In September 2018 the NSO Health and Wellness Committee (Newfoundland Symphonic Orchestra) was created and since then, we discovered some of the challenges that musicians have in the orchestra. In 2019 the NSO-H&W Committee started Body Mapping mini-workshops for orchestra’s members!
Jan. – Apr. 2019
Jennifer Johnson, Lauren Smee, and Gabriela Sanchez, licensed Andover Educators and members of the NSO-H&W committee, presented different topics related to common pains and injuries in musicians including: shoulders and neck tension, back pain, and tendonitis in the forearms/hands.
For now, we have completed these series and we encourage participants to continue applying the information to their playing and to tell students and colleagues about Body Mapping!
Women musicians! Let’s get together and learn about our bodies!
The body map is a representation of the body in the brain, the perceptions that we have of our own bodies that influence our movements for any activity. Interaction with people and all the messages from the “outside” shape the body map, our own perception of the self.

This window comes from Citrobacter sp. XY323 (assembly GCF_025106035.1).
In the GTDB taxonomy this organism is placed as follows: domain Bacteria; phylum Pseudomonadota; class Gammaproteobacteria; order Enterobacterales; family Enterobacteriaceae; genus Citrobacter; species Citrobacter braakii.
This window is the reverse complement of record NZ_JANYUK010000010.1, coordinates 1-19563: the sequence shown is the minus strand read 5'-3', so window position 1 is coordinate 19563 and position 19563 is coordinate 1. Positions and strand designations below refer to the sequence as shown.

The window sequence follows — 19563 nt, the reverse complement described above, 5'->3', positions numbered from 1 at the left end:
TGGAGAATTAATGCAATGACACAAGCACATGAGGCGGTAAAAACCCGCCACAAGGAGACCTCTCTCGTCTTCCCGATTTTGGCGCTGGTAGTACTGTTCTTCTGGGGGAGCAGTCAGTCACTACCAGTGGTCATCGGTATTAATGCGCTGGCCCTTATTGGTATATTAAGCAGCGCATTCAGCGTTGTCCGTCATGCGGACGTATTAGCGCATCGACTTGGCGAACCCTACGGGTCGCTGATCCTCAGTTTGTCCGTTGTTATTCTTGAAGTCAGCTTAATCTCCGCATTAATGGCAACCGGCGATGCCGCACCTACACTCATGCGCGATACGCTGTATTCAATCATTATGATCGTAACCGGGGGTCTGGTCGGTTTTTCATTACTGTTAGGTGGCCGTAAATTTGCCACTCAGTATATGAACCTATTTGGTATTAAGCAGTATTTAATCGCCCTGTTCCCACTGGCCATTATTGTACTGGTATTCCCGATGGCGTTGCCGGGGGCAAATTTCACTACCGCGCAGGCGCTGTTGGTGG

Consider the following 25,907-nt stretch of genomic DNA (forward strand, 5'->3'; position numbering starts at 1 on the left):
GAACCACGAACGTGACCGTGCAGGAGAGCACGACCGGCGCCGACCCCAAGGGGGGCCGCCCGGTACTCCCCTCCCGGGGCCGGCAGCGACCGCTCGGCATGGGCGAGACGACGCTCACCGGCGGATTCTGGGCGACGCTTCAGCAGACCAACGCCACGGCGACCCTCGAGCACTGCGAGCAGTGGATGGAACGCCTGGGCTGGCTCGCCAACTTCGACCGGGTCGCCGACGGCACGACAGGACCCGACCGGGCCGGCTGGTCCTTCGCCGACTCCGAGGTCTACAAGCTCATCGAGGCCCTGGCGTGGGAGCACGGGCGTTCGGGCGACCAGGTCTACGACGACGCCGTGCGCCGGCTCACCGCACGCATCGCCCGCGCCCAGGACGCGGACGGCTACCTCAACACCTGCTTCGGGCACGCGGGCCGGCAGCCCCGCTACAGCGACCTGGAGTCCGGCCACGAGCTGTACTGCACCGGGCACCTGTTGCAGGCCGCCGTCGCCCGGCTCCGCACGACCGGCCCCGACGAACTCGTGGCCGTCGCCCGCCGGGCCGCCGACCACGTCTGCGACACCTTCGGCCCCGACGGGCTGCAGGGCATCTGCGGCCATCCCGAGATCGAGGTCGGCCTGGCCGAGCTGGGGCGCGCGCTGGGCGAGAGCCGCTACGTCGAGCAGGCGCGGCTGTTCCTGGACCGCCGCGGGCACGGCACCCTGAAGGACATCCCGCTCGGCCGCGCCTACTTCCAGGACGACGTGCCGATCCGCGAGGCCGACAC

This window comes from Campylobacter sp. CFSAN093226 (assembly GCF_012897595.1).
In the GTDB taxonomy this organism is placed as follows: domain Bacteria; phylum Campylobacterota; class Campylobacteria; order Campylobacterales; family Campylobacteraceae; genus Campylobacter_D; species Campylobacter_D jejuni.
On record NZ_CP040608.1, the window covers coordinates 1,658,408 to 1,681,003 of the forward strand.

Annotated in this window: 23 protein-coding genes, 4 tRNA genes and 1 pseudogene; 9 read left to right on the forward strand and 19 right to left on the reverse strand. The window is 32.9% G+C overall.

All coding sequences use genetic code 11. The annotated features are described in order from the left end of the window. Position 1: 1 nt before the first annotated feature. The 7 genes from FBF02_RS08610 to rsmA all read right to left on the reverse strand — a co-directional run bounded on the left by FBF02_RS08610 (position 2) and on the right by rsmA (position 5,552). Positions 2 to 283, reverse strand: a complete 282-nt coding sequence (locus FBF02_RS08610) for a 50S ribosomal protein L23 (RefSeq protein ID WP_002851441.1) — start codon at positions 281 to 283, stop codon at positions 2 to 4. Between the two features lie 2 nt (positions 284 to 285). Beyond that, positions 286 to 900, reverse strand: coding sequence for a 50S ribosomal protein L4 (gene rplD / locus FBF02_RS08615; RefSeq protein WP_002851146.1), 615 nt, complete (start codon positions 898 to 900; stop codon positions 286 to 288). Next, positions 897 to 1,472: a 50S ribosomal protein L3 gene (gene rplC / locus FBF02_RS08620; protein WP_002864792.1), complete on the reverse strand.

So, bodies are not just bones, muscles, and organs; bodies also have different meanings.
There are numerous stories in our journey of music making. Some of them make us feel complete and encourage us to keep going and enjoy our music. However, there are also times when we face situations that make us believe that we are not talented (“enough”) and lose our confidence.
If you want to know how these experiences feel in your body, try the next exercise!
Barbara and William Conable, who are Alexander Technique teachers and developers of Body Mapping, are the authors of How to Learn the Alexander Technique: A manual for students. They explain common misperceptions in the body that musicians have that cause them tension. The part for percussionists says: Continue reading Are percussionists the freest instrumentalists?→
A few days ago I remembered how important it is to know the right way to use our tools, so that we don’t hurt ourselves. By tools I mean several things, from a hammer and pliers to the instruments we play, sticks and mallets, bows, microphones, etc. Mics weren’t in my awareness until the last time that I went to a show. Continue reading Are you tense in your neck?→